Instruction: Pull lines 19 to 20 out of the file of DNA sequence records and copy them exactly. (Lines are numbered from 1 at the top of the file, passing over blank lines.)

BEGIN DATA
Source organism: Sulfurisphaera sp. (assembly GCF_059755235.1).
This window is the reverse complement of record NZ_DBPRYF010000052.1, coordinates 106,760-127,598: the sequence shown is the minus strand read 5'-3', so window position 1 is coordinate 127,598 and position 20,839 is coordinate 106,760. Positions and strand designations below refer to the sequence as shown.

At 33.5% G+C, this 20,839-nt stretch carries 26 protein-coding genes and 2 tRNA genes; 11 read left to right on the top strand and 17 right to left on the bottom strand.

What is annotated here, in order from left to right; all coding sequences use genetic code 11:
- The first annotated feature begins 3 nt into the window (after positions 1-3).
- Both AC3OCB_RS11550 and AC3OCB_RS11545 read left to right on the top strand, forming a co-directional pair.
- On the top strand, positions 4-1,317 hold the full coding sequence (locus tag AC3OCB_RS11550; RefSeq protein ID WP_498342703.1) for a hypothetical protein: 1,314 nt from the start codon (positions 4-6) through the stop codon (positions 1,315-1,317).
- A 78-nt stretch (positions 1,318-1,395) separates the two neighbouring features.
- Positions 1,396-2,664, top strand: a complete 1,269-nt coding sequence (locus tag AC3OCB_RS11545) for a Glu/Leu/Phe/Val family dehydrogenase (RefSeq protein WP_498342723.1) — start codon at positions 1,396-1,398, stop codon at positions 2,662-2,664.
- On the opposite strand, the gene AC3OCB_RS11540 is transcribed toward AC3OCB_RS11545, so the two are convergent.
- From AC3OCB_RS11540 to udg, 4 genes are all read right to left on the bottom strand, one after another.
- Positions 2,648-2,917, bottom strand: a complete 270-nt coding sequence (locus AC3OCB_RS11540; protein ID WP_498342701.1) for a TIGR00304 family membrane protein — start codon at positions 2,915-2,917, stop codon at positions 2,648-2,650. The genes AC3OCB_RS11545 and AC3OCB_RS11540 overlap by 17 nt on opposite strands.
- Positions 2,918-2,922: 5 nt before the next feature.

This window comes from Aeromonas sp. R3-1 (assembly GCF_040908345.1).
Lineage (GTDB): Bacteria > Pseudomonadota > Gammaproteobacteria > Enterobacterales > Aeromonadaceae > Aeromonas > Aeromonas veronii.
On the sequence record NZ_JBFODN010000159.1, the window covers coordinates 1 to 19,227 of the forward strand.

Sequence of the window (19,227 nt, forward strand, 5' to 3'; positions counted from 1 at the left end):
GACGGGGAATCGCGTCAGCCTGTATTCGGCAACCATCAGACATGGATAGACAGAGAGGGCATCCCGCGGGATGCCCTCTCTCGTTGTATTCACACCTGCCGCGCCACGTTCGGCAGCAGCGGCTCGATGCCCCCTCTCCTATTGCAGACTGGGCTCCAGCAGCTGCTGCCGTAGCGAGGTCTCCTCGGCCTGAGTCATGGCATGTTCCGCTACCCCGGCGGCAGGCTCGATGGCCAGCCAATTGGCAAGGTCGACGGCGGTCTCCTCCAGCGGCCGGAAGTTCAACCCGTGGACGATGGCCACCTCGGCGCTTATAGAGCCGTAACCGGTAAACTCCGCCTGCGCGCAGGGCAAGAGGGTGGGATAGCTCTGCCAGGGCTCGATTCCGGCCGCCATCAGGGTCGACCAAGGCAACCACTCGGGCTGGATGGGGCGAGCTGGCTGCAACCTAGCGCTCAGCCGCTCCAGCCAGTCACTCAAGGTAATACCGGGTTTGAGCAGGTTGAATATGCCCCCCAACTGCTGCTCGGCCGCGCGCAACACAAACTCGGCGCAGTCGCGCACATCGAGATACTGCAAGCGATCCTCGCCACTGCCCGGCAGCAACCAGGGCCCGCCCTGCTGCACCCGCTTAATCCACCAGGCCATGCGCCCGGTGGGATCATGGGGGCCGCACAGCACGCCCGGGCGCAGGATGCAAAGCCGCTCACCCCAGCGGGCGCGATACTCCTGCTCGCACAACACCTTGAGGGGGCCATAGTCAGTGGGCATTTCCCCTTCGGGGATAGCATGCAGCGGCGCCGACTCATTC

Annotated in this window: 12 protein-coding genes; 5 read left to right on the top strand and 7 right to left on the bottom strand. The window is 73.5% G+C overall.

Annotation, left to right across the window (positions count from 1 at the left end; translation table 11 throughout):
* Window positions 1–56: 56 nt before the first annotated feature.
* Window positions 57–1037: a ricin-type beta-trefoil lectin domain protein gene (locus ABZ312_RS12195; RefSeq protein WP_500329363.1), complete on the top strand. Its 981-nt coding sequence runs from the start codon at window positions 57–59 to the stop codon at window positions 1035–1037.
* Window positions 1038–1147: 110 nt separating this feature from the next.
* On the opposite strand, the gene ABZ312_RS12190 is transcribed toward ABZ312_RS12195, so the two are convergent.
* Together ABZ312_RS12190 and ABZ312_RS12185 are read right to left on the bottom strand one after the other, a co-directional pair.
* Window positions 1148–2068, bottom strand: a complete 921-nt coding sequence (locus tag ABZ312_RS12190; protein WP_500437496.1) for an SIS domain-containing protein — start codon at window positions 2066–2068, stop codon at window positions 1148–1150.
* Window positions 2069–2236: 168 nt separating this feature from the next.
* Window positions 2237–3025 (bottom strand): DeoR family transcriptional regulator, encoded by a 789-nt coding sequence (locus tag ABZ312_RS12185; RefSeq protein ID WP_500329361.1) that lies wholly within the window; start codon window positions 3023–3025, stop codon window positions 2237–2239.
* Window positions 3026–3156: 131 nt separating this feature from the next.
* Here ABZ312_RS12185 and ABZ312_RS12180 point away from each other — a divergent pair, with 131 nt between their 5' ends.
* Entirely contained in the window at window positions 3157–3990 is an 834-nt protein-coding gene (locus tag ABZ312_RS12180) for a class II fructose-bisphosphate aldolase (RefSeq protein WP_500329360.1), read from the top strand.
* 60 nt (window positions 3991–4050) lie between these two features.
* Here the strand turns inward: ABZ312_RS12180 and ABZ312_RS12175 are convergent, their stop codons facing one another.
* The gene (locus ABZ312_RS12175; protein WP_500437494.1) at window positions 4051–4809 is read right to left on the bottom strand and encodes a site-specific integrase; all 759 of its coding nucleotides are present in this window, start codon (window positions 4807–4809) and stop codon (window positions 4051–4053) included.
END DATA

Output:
Annotated in this window: 12 protein-coding genes; 5 read left to right on the top strand and 7 right to left on the bottom strand. The window is 73.5% G+C overall.

Annotation, left to right across the window (positions count from 1 at the left end; translation table 11 throughout):